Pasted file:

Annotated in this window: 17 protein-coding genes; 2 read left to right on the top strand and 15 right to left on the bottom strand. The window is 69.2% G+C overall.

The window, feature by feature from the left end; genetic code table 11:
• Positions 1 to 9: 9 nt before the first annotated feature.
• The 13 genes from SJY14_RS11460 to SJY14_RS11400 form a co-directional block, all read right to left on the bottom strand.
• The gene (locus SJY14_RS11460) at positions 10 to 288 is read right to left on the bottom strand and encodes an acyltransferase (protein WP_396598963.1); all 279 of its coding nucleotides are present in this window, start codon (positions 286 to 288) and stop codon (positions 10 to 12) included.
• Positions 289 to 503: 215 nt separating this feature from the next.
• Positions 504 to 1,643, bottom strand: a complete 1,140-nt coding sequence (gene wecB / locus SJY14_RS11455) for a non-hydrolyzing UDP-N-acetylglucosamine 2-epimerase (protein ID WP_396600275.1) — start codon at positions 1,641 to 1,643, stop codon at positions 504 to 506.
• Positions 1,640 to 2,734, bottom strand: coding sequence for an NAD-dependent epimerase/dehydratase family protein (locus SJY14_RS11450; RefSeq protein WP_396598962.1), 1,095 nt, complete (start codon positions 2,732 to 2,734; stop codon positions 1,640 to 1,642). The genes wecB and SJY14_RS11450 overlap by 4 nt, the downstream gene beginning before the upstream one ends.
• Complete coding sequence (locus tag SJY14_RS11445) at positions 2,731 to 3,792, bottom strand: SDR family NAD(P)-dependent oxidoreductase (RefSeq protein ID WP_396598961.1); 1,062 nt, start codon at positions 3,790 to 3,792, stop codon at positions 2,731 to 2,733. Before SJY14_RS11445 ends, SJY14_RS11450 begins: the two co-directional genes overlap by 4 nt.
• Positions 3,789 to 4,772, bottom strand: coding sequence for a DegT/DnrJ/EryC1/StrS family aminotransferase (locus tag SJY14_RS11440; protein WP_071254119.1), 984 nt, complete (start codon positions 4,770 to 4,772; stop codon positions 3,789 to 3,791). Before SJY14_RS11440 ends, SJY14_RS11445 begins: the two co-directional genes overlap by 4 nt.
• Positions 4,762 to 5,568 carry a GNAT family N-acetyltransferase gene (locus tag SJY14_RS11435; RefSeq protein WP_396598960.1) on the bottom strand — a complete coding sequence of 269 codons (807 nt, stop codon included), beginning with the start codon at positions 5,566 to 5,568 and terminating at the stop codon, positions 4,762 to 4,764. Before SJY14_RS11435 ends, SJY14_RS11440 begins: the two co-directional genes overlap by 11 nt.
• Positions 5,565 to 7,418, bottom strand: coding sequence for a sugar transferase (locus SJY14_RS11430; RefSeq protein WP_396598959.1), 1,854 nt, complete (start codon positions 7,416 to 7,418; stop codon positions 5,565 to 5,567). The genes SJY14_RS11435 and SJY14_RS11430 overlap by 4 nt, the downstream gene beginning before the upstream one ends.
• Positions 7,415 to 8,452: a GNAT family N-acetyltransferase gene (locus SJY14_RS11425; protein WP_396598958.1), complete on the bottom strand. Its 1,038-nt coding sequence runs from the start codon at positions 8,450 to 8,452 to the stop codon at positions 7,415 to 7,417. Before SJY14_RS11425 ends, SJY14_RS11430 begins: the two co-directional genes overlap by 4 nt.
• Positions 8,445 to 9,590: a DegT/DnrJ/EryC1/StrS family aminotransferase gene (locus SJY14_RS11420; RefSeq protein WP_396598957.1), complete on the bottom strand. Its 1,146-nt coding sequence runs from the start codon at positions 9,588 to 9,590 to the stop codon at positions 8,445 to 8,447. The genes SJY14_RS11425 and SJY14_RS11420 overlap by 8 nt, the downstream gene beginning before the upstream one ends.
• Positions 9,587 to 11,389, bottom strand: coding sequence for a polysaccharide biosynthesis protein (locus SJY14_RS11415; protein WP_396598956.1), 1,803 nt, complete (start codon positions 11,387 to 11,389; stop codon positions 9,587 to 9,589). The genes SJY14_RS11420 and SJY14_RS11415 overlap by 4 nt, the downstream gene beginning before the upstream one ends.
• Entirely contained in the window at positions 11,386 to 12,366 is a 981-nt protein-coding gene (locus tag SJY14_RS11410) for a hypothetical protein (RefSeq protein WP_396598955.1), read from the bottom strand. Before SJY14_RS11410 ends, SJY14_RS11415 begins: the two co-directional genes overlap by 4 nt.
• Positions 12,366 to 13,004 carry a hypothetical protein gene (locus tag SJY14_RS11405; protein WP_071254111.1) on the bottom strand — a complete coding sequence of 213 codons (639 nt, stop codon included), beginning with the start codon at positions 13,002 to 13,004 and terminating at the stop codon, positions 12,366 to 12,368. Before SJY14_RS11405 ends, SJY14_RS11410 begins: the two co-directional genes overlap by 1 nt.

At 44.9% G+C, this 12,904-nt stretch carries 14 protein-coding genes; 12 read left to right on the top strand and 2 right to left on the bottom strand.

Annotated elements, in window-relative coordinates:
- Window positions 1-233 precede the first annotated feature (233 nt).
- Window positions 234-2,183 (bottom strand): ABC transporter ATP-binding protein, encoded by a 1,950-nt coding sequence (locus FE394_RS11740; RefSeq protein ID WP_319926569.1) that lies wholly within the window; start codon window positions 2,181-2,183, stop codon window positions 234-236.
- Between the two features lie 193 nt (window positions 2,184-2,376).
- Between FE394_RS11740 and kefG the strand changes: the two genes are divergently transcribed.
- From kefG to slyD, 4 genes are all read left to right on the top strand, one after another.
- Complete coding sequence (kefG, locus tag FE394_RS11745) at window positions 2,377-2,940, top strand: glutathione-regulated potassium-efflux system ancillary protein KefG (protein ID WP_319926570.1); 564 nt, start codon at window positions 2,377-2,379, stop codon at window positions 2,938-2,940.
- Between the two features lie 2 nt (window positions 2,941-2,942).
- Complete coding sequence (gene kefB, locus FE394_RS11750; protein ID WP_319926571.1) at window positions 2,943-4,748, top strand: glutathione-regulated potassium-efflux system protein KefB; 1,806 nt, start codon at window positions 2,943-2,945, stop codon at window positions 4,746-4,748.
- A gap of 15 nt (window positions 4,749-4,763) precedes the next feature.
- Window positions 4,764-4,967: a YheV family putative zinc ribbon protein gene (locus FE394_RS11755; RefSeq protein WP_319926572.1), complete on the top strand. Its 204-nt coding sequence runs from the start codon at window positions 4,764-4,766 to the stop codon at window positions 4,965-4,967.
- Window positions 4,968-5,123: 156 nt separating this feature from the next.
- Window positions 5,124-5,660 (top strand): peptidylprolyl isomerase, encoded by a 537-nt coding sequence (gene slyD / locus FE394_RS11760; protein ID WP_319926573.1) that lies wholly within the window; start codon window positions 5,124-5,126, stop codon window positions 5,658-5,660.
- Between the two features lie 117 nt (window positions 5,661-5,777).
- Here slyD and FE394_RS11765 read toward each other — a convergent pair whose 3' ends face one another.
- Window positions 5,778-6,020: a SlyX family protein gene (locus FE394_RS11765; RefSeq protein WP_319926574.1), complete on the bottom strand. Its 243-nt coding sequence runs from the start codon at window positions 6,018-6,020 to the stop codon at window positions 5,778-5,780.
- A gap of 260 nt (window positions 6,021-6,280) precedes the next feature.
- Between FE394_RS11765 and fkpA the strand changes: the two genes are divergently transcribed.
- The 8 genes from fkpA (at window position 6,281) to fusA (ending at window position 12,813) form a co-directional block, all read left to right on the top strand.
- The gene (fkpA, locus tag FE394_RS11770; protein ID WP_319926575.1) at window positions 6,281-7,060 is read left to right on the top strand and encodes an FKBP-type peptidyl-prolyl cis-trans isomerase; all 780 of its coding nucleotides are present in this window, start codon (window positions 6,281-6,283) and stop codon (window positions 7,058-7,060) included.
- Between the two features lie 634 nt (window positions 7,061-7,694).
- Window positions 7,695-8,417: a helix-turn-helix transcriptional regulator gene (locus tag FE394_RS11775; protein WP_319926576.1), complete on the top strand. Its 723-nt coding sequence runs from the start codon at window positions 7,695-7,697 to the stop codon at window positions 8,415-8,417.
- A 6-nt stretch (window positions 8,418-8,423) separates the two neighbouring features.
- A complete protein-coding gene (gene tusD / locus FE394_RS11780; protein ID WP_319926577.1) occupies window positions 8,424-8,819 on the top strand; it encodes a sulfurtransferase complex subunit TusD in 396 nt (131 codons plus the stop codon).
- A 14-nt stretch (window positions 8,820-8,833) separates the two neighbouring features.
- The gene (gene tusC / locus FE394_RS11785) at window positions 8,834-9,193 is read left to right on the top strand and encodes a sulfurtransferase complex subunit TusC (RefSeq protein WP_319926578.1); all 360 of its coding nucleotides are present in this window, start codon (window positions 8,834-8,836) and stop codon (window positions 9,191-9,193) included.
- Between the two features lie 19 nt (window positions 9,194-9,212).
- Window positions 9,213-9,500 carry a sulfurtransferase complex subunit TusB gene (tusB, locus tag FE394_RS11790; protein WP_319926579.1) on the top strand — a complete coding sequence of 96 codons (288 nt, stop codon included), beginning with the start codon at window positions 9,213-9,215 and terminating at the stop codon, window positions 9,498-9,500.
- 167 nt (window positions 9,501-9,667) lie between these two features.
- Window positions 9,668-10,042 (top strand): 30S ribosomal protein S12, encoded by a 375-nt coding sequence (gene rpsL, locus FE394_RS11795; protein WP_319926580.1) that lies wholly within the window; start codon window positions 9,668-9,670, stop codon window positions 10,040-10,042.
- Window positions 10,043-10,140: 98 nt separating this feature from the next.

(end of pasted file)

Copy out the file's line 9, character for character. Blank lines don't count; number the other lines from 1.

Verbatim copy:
• Complete coding sequence (locus tag SJY14_RS11445) at positions 2,731 to 3,792, bottom strand: SDR family NAD(P)-dependent oxidoreductase (RefSeq protein ID WP_396598961.1); 1,062 nt, start codon at positions 3,790 to 3,792, stop codon at positions 2,731 to 2,733. Before SJY14_RS11445 ends, SJY14_RS11450 begins: the two co-directional genes overlap by 4 nt.